reading poetry out loud
ripe words and berries
FRANKIE & JOHNNY MUSICALLY UPDATE THE FUTURE
A futurist menu item by Fillia sans Marinetti:
'The right hand carries straight to the mouth
Freshly cut fennel hearts sprinkled on slices
Of frehly baked pesto bread. The left hand
Uses a wooden spoon to arhythmically strike
The edges of each bowl and dish on the table.
A diaphonous mist of scented water is sprayed
On the back of each diner's neck by a woman
Called Nellie Blye. Everyone at the table
Is called Johnny. While out in the unlit alleys
Frankie claws the old dirt and cries, looking
for her man. Eat while wearing a blindfold.'
-Rick Werner Fahr (for Mr. Bungle)
Confessions of a Learnéd, and Publishing, Professor
I think that I should like to be considered
a “difficult” poet. I should like my metaphors
to be “uncanny.” I should like my images
to be not merely deep but “unusurpable.”
I should like my implications to be “palpably plangent,”
my themes “insubordinate,” my forms “diabolical.”
I should like my rhythms to be “poison” or “feathers,”
or perhaps, with increasing regularity, “ineluctable.”
I should want my first editions to be squabbled over on eBay,
the queues to be tedious at my book signings. I should like,
in fact, to have a society about me, before I am dead.
I should like the Pulitzer, the Lilly, the Nobel,
and how about a knighthood, and while I’m at it, sainthood?
Then, surely, I will enter the canon, and gain, finally, tenure.
-Michael Dylan Welch
Did the French really invent this way
of scrambling eggs and milk and cinnamon
and dousing bread in batter,
frying it golden brown on both sides,
slathering the hot squares
with pure maple syrup--
perhaps a slice or two of banana on top--
cutting the squares into tinier cubes,
until all that is left on the plate
are swirls of sweet brown syrup signaling
the dénouement of the morning meal?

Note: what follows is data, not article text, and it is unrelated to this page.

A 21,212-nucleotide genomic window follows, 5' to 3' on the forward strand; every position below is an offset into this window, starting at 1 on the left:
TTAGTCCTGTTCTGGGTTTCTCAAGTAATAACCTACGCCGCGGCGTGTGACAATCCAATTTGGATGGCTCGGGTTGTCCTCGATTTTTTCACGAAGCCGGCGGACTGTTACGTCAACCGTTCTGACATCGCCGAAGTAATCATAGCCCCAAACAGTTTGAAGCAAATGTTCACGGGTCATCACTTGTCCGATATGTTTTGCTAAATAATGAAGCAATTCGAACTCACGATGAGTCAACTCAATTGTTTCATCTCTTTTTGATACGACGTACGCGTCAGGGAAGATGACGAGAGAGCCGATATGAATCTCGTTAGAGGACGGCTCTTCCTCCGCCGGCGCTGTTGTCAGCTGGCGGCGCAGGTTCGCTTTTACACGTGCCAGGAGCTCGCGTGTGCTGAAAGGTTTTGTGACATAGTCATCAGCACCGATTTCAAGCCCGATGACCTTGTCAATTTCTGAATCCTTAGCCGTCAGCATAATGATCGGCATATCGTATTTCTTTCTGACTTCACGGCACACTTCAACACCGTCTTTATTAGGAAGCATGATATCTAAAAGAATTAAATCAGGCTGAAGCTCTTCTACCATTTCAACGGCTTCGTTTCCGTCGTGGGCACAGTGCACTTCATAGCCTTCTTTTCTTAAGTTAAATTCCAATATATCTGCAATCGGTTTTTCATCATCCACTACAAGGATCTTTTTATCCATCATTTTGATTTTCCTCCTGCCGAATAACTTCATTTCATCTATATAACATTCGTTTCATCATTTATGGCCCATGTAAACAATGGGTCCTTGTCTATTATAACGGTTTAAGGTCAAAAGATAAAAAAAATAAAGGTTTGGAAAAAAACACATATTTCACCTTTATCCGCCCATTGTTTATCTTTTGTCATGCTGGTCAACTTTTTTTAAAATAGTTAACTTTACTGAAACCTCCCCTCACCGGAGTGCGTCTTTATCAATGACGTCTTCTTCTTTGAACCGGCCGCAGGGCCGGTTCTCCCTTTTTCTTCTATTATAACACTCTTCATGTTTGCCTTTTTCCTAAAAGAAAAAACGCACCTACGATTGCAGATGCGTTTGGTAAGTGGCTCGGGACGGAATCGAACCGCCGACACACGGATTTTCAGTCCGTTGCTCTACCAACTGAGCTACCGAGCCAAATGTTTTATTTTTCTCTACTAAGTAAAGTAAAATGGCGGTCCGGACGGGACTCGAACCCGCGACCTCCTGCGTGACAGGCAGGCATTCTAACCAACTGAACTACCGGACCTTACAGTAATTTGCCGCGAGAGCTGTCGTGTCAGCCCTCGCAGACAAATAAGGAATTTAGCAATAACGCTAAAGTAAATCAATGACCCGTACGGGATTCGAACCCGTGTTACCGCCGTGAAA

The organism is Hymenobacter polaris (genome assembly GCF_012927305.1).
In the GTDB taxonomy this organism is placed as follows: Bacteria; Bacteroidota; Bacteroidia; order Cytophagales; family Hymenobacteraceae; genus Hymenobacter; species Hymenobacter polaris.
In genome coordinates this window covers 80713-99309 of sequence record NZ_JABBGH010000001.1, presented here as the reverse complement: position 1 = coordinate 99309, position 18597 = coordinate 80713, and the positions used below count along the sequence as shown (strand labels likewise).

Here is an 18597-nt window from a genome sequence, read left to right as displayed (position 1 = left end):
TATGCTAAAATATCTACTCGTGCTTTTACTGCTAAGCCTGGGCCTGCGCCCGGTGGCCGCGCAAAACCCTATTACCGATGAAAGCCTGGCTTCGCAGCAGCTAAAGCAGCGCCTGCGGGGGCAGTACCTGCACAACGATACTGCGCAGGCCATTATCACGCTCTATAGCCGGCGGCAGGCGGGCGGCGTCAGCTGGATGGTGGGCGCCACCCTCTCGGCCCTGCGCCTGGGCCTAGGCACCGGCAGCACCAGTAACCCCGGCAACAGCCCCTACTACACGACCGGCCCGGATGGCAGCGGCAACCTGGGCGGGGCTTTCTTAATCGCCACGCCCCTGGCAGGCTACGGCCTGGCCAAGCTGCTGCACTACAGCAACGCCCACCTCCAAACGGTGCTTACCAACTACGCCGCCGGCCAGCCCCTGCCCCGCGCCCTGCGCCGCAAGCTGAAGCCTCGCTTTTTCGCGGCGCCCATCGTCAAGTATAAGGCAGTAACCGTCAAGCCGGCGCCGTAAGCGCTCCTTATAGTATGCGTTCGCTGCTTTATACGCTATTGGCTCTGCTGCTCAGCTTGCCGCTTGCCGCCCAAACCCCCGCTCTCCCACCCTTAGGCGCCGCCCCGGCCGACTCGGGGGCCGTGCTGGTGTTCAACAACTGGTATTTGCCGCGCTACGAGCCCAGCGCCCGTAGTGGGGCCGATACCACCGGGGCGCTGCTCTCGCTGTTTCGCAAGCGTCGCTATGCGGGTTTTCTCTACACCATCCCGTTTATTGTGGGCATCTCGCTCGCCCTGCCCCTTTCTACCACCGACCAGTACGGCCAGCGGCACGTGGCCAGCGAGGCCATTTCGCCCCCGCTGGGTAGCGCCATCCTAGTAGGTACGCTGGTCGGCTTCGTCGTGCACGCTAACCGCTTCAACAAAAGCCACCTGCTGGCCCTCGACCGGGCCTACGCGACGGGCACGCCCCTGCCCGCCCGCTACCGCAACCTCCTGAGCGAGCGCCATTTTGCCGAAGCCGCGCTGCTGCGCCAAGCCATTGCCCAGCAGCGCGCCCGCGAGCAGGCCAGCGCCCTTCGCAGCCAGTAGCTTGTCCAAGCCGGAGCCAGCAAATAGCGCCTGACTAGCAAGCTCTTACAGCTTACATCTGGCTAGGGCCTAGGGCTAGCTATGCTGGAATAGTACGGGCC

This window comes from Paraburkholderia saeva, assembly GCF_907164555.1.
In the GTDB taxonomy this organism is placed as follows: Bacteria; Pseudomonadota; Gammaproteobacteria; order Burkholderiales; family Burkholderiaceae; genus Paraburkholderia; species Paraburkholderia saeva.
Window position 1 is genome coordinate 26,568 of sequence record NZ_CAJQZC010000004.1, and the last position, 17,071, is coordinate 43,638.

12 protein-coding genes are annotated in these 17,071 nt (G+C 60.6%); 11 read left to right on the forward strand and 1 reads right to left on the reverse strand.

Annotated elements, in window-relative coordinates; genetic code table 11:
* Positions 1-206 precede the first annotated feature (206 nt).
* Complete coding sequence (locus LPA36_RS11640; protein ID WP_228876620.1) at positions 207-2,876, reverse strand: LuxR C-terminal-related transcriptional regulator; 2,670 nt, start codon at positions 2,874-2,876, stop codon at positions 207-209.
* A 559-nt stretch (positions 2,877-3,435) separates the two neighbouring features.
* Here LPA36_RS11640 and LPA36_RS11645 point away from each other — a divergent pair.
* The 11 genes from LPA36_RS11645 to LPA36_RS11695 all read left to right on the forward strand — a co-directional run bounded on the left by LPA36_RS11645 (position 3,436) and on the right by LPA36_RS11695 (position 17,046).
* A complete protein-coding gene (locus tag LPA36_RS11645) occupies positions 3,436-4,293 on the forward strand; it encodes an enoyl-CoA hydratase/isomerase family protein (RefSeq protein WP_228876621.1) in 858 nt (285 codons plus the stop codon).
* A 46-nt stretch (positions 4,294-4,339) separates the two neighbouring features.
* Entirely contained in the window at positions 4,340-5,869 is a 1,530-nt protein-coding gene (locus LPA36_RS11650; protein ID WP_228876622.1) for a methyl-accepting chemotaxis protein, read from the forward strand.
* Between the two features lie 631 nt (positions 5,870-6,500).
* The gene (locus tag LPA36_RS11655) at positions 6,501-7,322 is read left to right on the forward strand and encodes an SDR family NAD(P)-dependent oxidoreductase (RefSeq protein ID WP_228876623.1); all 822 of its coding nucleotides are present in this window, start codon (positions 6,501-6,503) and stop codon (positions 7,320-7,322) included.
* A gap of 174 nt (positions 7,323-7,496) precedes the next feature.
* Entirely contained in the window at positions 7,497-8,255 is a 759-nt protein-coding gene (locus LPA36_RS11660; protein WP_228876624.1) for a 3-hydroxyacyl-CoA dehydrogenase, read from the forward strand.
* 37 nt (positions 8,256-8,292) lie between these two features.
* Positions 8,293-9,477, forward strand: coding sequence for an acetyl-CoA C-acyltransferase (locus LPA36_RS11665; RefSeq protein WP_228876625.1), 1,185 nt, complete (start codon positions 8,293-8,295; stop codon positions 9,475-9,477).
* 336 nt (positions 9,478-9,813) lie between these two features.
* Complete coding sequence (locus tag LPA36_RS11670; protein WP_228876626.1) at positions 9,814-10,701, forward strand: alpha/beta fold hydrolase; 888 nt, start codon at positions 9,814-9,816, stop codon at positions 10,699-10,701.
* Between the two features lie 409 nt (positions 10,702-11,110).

-Laurie M. Greig
Embouteillage des cochemars--
Eking out sunsets one slender whisper
At a time--
These Medieval adumbrations flicker
From candled night-sweats while
The sky like dingy blue dungeons
Brightens into clay--
Eventually to yield
To the sun's feverish investigations.
These residua of Saturday night's
Softened graspings blister into daybreak.
Cada quien halla lo que busca
El campesino escarbó la tierra y encontró yuca.
El industrial explotador perforó la tierra y encontró petróleo.
El campesino removió la tierra y encontró fríjol y maíz.
El magnate minó la tierra y encontró diamantes.
El constructor excavó la tierra y encontró edificios,
El sacerdote recorrió la tierra y encontró almas.
La raíz penetró la tierra y encontró vida.
La gallina arañó la tierra y encontró mierda.
¡Es que cada quien!... encuentra lo que busca-.
Carlos Gutiérrez P
Every one finds what he looks for
The farmer dug the Earth and found yucca.
The exploiter industrialist drilled the Earth and found petroleum.
The farmer dug the Earth and found beans and corn.
The tycoon mined the Earth and found diamonds.
The constructor excavated the Earth and found buildings.
The religious one roamed the Earth and found souls.
The root penetrated the Earth and found life.
The hen scratched the Earth and found excrement.
So it is that every one... finds what he looks for -.
Carlos Gutiérrez P
Perfumes of spring
Dance in the warming air
Yearnings for summer
Before I Waken
Shiny black-feathered ponies
soar over mountains toward
father sun’s early colors, and
that smiling woman who
guards the path between
this world and others, she
dances across the sky,
stepping to painted drums,
her blanket blowing loose
revealing flashes of her
coppery skin, luring me
into another day.
My piece, "Before I Waken" has been submitted for the bus poetry project, and WILL be published this summer in INJUNZ, (a chapbook) from Gazoobi Tales Press.